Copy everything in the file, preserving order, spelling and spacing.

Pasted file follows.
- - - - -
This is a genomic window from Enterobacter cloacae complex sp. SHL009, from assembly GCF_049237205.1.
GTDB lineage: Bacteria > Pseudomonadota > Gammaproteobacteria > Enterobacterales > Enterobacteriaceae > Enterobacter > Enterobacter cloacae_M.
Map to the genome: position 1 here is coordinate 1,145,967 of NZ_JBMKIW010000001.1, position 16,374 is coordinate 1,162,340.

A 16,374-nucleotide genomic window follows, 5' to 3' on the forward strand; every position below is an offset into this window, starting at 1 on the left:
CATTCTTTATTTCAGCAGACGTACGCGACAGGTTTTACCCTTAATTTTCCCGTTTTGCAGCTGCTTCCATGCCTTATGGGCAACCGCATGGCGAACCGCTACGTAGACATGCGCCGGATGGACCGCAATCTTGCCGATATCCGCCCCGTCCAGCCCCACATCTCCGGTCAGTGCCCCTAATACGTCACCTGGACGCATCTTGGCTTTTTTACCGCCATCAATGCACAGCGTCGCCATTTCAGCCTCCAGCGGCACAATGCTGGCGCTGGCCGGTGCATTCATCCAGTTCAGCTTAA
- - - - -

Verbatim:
This is a genomic window from Enterobacter cloacae complex sp. SHL009, from assembly GCF_049237205.1.
GTDB lineage: Bacteria > Pseudomonadota > Gammaproteobacteria > Enterobacterales > Enterobacteriaceae > Enterobacter > Enterobacter cloacae_M.
Map to the genome: position 1 here is coordinate 1,145,967 of NZ_JBMKIW010000001.1, position 16,374 is coordinate 1,162,340.

A 16,374-nucleotide genomic window follows, 5' to 3' on the forward strand; every position below is an offset into this window, starting at 1 on the left:
CATTCTTTATTTCAGCAGACGTACGCGACAGGTTTTACCCTTAATTTTCCCGTTTTGCAGCTGCTTCCATGCCTTATGGGCAACCGCATGGCGAACCGCTACGTAGACATGCGCCGGATGGACCGCAATCTTGCCGATATCCGCCCCGTCCAGCCCCACATCTCCGGTCAGTGCCCCTAATACGTCACCTGGACGCATCTTGGCTTTTTTACCGCCATCAATGCACAGCGTCGCCATTTCAGCCTCCAGCGGCACAATGCTGGCGCTGGCCGGTGCATTCATCCAGTTCAGCTTAA